Five Things You Can Do to Prevent Harmful Algal Blooms
July 08, 2019

In 2019, Harmful Algal Blooms (HAB), including blue-green algae closed all of Mississippi's beaches. Much of the growth of these harmful algal blooms is exacerbated by nutrient pollution, which is a direct result of human activity. With that in mind, there are simple steps people can take to reduce nutrient pollution coming from their communities.

  • Use fertilizers and pesticides sparingly, and always follow package directions. Try to check the weather forecast before application to make sure you're not immediately preceding a rainstorm—the precipitation can wash away your fertilizer into local streams, wasting the product and your money. 
  • Pick up after your pet. Even if Fido is answering nature's call inside of your own yard, stormwater runoff ignores property lines, and can wash the waste into nearby storm drains and streams. Pet waste is high in nitrogen and phosphorous and encourages algae growth.
  • When your car needs a wash, take it to the pros—washing your car on your driveway means that the soapy water could go right down a storm drain, and out into a waterbody, contributing the detergent to nutrient pollution. Commercial car washes are required to dispose of the wastewater properly.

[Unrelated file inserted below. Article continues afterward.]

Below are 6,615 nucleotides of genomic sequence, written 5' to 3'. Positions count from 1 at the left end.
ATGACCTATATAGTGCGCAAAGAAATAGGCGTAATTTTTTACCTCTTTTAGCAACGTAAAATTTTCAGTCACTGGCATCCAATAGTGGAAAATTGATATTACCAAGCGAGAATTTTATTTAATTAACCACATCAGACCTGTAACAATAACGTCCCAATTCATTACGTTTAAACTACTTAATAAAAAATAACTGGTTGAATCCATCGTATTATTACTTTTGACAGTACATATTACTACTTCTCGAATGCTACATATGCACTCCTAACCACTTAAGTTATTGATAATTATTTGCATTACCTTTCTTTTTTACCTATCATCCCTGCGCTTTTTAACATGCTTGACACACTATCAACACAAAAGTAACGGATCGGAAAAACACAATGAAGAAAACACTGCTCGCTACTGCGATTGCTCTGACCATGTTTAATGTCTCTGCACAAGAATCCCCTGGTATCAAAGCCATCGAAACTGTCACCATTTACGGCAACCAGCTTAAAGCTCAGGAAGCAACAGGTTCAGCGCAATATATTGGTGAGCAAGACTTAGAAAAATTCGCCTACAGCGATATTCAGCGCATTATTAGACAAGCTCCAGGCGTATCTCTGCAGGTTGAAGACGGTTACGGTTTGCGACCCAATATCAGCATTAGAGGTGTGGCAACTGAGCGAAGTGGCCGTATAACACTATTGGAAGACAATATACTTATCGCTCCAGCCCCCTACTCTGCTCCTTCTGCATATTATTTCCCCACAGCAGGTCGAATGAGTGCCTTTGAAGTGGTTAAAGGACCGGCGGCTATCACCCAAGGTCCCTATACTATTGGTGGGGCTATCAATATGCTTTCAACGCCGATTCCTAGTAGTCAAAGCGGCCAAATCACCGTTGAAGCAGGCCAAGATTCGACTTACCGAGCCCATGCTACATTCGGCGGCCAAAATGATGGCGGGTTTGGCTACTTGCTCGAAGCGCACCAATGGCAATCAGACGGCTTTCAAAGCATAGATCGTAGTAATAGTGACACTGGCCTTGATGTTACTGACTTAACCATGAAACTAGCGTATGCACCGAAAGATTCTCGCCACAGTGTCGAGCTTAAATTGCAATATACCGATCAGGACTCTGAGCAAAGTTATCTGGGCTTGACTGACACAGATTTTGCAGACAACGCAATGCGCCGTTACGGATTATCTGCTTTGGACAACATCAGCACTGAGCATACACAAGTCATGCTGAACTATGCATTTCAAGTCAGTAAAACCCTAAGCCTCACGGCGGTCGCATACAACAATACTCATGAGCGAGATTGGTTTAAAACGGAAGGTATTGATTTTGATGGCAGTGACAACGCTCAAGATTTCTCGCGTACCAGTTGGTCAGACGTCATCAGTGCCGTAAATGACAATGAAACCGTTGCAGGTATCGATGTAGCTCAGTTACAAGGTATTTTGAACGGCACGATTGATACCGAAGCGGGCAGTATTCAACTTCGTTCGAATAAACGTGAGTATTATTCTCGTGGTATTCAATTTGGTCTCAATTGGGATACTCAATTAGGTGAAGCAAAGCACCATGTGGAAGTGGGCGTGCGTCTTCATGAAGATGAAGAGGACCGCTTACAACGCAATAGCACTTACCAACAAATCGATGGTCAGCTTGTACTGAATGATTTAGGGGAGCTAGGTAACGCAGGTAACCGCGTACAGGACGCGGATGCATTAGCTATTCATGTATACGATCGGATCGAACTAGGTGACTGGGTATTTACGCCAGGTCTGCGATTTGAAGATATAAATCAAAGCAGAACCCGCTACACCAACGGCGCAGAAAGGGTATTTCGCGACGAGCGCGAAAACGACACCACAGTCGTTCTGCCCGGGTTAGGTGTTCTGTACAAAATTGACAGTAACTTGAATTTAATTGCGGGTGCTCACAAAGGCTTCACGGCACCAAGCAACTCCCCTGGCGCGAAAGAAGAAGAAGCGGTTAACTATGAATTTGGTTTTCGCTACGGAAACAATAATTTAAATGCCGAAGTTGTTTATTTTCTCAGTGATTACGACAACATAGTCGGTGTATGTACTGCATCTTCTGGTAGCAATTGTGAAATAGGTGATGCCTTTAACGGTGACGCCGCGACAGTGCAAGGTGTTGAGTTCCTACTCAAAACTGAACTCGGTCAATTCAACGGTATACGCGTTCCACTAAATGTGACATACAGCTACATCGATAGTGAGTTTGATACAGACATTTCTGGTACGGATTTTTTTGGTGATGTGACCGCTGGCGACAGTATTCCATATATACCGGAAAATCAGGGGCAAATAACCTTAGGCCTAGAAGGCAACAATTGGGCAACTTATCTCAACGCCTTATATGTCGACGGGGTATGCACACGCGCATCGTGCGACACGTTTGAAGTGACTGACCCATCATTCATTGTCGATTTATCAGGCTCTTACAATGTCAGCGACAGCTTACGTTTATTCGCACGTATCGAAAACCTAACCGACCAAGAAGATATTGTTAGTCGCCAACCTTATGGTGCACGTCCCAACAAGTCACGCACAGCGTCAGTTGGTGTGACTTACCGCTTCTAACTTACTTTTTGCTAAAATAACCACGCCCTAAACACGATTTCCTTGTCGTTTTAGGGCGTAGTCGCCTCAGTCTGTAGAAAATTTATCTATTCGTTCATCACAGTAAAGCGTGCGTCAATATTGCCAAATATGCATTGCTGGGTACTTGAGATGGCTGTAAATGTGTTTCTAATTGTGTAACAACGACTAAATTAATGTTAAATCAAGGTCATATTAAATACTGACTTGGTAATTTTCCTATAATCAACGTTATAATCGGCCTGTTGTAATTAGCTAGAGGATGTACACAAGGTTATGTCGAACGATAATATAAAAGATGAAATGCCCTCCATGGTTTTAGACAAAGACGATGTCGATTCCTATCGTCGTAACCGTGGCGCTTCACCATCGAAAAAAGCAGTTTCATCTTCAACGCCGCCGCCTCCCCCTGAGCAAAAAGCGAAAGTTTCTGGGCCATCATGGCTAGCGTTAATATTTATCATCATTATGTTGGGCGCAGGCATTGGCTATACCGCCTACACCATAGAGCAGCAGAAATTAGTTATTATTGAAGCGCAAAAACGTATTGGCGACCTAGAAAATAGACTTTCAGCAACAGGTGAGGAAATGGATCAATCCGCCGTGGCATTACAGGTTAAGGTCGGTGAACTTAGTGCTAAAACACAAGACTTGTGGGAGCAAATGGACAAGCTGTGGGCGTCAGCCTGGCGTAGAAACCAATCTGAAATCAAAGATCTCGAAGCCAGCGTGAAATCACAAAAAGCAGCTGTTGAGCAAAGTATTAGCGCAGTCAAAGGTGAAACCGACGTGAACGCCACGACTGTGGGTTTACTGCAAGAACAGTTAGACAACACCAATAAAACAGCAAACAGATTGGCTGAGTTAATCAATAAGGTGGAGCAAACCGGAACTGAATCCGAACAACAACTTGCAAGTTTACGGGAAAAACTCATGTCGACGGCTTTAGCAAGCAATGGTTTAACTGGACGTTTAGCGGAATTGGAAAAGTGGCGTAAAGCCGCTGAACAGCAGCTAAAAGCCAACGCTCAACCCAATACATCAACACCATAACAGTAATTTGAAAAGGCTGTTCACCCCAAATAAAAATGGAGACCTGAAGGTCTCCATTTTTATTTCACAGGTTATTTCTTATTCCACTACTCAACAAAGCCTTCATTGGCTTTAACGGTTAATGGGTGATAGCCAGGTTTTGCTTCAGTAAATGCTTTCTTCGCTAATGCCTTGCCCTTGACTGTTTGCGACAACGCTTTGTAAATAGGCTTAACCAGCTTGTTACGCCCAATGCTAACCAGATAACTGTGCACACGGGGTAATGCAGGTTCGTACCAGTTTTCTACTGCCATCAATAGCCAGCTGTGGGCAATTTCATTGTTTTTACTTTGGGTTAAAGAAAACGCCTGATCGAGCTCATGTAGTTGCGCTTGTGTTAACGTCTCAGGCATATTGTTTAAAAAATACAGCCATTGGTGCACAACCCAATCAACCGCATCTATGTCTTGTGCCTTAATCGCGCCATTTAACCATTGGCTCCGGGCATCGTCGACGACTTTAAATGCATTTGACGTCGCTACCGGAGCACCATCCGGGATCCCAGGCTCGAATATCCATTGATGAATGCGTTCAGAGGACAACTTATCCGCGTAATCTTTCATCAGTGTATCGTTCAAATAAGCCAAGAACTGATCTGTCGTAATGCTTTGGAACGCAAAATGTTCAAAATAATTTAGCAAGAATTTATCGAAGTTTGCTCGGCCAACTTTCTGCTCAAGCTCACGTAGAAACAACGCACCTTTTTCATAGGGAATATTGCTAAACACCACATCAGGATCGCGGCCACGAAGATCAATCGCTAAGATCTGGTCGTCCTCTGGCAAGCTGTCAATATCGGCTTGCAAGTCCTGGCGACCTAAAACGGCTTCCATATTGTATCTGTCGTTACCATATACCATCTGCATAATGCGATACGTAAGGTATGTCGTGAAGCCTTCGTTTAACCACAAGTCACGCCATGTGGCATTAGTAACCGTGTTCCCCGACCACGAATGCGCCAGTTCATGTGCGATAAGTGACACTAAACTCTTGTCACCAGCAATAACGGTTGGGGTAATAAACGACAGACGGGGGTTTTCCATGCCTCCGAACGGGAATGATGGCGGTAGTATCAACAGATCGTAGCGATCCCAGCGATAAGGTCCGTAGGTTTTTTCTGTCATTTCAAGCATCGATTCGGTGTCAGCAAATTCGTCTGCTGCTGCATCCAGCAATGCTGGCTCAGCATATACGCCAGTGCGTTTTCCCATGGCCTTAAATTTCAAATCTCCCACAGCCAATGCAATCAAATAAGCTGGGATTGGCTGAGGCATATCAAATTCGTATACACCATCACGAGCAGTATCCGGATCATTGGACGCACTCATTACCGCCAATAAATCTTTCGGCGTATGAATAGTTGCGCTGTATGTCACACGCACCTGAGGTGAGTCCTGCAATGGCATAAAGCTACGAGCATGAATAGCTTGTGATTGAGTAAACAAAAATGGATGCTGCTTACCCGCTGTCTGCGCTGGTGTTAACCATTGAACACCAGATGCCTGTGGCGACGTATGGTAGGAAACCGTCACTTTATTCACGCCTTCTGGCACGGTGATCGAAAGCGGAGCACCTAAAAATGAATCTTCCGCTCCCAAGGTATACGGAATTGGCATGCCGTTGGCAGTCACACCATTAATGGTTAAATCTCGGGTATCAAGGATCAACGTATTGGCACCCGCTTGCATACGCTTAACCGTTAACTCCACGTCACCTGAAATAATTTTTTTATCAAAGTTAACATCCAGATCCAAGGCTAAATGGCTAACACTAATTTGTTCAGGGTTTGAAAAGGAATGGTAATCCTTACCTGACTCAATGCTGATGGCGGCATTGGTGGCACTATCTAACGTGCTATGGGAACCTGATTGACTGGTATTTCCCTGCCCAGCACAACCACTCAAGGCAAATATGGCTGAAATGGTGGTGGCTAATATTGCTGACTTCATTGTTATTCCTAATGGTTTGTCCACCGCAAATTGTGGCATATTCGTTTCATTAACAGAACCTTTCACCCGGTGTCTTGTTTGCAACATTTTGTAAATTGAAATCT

• Reduce the number of impervious surfaces—where the ground is solid, like on asphalt or concrete—on your property. By switching to pervious surfaces, precipitation is filtered into the ground rather than allowed to wash across the surface, where it can pick up trash and other pollutants before flowing into a storm drain. 
  • Have your home septic system inspected regularly to check for leaks, and have the system pumped regularly. If you have a home septic system, try to avoid the use of your garbage disposal—this will contribute unnecessary solids to the septic system that you can dispose of elsewhere, causing the tank to fill more rapidly. 

Though some state and local governments are funding and developing plans to combat HABs in their areas, individual action continues to be an important part of prevention.

Learn more about what people in your community are doing to cut down on nutrient pollution here.